Lives in United Kingdom Enfield, United Kingdom
Works as a Retired, was Information Technology Manager
Joined on Mar 24, 2007
About me:

Amateur with a passion for pictorial photography of more than fifty years. Likes to communicate and learn from others with expert knowledge, especially if they also live in the real world, have galleries or links to really good photos and put their camera to good use.


Total: 420, showing: 21 – 40
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On article Sigma announces full-frame 14-24mm F2.8 DG HSM Art lens (233 comments in total)

It is not physics that make these lenses so large and heavy. I am told that the reason is that they now use computers almost exclusively to design the optical configurations rather than inspired individuals whose formulations do not necessarily have to conform to narrowly defined criteria.

Modern designs are also made to be easier to construct, so the objective is to keep manufacturing costs down, not make the best possible in all respects. People seem to be brainwashed into big and heavy equipment. Just look at how even MFT is now getting to be Maxi Four Thirds. It is ridiculous. And a Sony instead of a DSLR is pointless by the time you fit a gargantuan monster lens to it.

Many of the Nikkor AIS lenses are as good as anything today. Their lack of auto-focus is not the reason for their small sizes. That is what still is possible today and why they still make some of them, albeit at a price. If one had the choice between big and heavy or small and slower, that would make more sense.

Link | Posted on Feb 9, 2018 at 10:36 UTC as 44th comment | 10 replies
On article Sigma announces full-frame 14-24mm F2.8 DG HSM Art lens (233 comments in total)

Why are manufacturers almost exclusively making large aperture quality lenses lenses which are far too big and heavy to carry around as part of an outfit with more tolerable size and weight for general use?

For many like me, especially amateurs, f/4 or even f/5.6 would be a perfectly satisfactory maximum aperture. I like ultra wide angle lenses for landscapes and rarely shoot wider than f/8.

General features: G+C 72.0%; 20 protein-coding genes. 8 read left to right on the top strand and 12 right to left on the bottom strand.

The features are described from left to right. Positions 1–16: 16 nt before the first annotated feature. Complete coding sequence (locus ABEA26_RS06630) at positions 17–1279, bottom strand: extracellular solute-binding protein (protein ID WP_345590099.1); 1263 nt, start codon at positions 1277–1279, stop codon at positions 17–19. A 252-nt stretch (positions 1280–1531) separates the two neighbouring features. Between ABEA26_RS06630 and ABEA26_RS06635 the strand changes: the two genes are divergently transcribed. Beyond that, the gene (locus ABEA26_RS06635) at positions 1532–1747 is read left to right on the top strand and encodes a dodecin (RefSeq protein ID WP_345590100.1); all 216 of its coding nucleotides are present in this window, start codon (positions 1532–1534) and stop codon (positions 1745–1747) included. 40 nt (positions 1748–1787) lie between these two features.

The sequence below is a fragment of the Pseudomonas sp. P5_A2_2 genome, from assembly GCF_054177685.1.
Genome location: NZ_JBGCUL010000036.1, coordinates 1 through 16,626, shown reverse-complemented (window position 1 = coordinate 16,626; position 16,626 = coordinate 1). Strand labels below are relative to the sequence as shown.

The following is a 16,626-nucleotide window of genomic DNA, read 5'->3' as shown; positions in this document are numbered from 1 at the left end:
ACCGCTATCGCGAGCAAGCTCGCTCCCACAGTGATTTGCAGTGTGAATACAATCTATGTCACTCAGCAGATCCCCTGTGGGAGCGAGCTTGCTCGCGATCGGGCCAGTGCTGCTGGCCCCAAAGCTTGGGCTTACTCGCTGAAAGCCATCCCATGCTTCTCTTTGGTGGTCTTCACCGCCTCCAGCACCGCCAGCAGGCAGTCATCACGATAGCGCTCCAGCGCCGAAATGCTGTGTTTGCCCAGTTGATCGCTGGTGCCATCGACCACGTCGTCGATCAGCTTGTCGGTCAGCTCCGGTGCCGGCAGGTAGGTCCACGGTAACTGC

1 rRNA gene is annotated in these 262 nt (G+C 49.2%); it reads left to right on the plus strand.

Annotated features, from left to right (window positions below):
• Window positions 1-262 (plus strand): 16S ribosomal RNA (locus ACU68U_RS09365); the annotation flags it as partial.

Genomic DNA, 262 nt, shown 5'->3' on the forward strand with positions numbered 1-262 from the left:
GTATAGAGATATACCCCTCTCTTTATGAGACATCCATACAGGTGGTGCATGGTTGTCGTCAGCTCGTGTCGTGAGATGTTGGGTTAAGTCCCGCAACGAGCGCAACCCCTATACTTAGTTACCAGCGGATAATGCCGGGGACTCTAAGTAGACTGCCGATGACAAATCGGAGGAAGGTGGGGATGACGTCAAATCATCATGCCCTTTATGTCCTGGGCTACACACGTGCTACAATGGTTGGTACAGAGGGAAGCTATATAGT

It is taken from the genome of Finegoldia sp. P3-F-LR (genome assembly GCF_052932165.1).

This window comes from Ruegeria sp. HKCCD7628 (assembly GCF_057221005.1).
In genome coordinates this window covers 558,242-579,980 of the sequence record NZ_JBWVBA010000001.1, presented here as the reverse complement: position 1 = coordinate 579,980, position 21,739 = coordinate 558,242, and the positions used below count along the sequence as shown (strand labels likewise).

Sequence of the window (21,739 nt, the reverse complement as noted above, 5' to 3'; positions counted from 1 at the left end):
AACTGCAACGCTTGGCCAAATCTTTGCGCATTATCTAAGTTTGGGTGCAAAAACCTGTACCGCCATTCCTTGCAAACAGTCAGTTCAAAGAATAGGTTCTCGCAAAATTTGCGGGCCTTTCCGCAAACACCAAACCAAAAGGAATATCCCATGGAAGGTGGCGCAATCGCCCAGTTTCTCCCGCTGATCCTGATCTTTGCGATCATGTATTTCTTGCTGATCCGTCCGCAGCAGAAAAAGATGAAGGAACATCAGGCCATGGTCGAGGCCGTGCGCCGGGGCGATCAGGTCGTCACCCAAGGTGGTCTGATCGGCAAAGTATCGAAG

I did try the Samyang 14mm f/2.8 but returned it because it was slightly decentred. Otherwise it was surprisingly good. I then thought I would splash out on the Distagon 15mm f/2.8, which is even from edge to edge from f/4 and outstanding, apart from very heavy vignetting wider than f/5.6 and only just acceptable even then. Zeiss told me it is the same optically as the Milvus. I sent that back too because, like the Samyang, it often failed to respond when I used the command dial on my Nikon D610 to operate the aperture but a Nikkor 24-85mm f/2.8-4 I have with the aperture ring works fine.

Link | Posted on Feb 9, 2018 at 10:15 UTC as 45th comment | 9 replies
In reply to:

WastingTime: I have found that I get better/faster results with a combination of the lasso tool, the polygonal lasso tool and the elliptical marquee tool, but to each it's own I guess.
You do need a killer mouse and/or wacom.
For the mouse, I haven't found anything better than the Logitech G502.

Some time ago, I bought a cheap Wacom tablet, the Bamboo. It can be very useful because it is easier to follow a path accurate with your wrist and fingers able to move as nature intended. With a mouse you cannot control movements that accurately and sometimes there is a world of difference between the two.

Link | Posted on Feb 3, 2018 at 16:12 UTC

This is the best Photoshop video I have seen by a long way. Very clear and presented in a way that you should be able to follow to the letter.

Knowing how to use a totally unintuitive feature is well worth having. It could prove to be a godsend or not, but at least you have another item in your kit bag after sufficient practice. So I am going to give it a whirl.

I have been using Photoshop for 15 years and for the first twelve just built up increasing proficiency with the basics, those features and techniques for using them that served my purpose.

Recently I have become expert but only here and there, most of all with cloning you would not believe. Key for me is to replace a sky in a landscape with a complicated boundary, trees and branches often in front of it.

I mostly use On1 Perfect Suite when that is a big challenge and usually it works well but there may be cases when the pen tool is better. Time will tell.